DramaNorth WestReview

The Ocean At The End Of The Lane – Lowry Theatre, Salford

Reviewer: James Mac

Writer: Neil Gaiman
Adaptor: Joel Horwood
Director: Katy Rudd

Adapted for the National Theatre stage by Joel Horwood, The Ocean at the End of the Lane by Neil Gaiman (best-selling author of Coraline, Good Omens and The Sandman) is an epic, thrilling adventure of mythical fantasy, with some truly mesmerising staging from Katy Rudd.

The plot plunges 12-year-old bookworm, Boy, (convincingly played by Keir Ogilvy) into a magical world, along with his new companion, an effervescent Millie Hikasa as Lettie, where their survival hangs on their powers to fight against magical, ancient forces threatening to destroy everything around them.

Rudd’s direction combines impressive illusions, ensemble-led physical theatre and carefully crafted characters, culminating in a tour-de-force of theatrical storytelling that takes the audiences into a twisted fairy-tale world of good vs evil. It’s very Narnia meets Labyrinth (thanks to its electronic, synth-y Stranger-things-esque score by Jherek Bischoff) with a bit of Bridge to Terabithia mixed with a bit of Old Vic’s A Monster Calls.

Charlie Brooks as Ursula/Skarthach is just plain weird… in the best way possible! Her performance is electrically charged from the offset, and you can tell she loves playing this role. She fizzes with playful baddy energy, that bubbles into a real menacing malevolence. When she (finally) appears halfway through the first act as Ursula, the show really shifts gears, (after taking a while to set up its premise) and it is here that we start to get the juice of the story. Brooks commands the stage oozing theatrical prowess, and not just when she is suspended in mid-air, menacing as the nightmarish Skarthach, but also when she is firmly planted with powerful gravitas as wicked lodger, Ursula. Her physicality convinces us that she is a demonic force of evil disguised in human form and her interpretation makes this villain the perfect concoction of dark magic and twisted manipulation.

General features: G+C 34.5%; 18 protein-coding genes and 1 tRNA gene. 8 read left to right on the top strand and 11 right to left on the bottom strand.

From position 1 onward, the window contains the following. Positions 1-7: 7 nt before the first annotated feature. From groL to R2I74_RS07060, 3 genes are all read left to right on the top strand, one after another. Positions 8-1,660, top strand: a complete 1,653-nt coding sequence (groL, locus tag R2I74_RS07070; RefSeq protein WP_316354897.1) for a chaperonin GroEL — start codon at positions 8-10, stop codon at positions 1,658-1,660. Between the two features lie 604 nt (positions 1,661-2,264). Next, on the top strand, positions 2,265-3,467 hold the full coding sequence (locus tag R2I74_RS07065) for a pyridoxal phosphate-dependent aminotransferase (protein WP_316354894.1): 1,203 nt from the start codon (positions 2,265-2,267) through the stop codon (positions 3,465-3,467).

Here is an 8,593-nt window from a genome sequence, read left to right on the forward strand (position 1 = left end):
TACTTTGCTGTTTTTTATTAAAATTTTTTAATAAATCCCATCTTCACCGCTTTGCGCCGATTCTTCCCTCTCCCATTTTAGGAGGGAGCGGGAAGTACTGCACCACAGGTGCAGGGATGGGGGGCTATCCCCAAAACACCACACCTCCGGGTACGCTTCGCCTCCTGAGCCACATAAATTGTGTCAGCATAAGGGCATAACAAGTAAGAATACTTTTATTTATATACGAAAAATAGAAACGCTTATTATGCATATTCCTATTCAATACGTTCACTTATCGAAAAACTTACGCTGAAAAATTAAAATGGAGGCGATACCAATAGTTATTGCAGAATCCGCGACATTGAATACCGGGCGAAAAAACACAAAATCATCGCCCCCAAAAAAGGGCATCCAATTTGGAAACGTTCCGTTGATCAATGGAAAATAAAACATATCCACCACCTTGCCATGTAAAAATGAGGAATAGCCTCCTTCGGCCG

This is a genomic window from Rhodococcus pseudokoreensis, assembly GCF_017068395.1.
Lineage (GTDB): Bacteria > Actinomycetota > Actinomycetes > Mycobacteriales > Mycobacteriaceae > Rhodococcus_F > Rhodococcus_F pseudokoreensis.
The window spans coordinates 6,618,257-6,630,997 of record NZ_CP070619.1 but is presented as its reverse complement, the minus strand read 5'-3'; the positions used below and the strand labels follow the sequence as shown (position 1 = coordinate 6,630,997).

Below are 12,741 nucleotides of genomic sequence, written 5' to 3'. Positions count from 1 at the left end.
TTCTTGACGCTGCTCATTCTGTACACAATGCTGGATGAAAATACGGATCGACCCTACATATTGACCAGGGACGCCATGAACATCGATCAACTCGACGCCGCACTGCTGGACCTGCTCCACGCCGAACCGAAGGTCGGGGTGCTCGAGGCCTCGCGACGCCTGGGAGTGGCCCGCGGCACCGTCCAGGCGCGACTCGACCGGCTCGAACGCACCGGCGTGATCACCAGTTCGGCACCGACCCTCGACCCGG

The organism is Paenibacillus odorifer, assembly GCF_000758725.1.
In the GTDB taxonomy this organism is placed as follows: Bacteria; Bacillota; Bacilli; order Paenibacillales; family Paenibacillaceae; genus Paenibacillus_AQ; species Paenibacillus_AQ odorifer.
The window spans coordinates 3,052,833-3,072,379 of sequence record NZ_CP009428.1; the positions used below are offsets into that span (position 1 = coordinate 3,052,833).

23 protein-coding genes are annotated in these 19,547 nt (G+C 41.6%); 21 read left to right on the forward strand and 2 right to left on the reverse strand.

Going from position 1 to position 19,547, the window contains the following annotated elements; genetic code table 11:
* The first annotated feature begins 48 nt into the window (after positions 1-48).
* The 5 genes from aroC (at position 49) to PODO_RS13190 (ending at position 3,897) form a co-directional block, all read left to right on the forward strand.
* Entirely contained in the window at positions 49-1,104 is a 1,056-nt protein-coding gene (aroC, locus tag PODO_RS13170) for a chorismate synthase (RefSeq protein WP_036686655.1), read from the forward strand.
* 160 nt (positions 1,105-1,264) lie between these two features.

A stand-out performance comes from Trevor Fox as Dad. He maintains a level of authenticity in a world of heightened characters, always remaining totally buyable as a grief-stricken Dad, just doing his best. A dynamic, engaging performance, striking a balance of warmth and darkness, that beautifully captures this character’s conflict. A great casting choice by Naomi Downham.

The success of this production is down to the culmination of its departments’ collaborative efforts; Steven Hoggett’s ensemble of physical storytellers aiding the narrative; the earthy, otherworldly set design that provides a forage of visual splendour from Fly Davis; awe-inspiring puppetry sequences from Samuel Wyer and Finn Caldwell (a spectacle moment being the gargantuan flea monster) and not forgetting some exquisitely crafted illusion sequences led by Brooks, directed and designed by Jamie Harrison.

Overall, this production is a theatrical feast for the senses and a testament to how theatre can transport you to other worlds. There are moments of real darkness intertwined with purely captivating magic.

Runs Until 8 January 2023 and on tour

The Reviews Hub Score

A fantastical nightmare before Christmas

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The Central team is under the editorship of Selwyn Knight. The Reviews Hub was set up in 2007. Our mission is to provide the most in-depth, nationwide arts coverage online.

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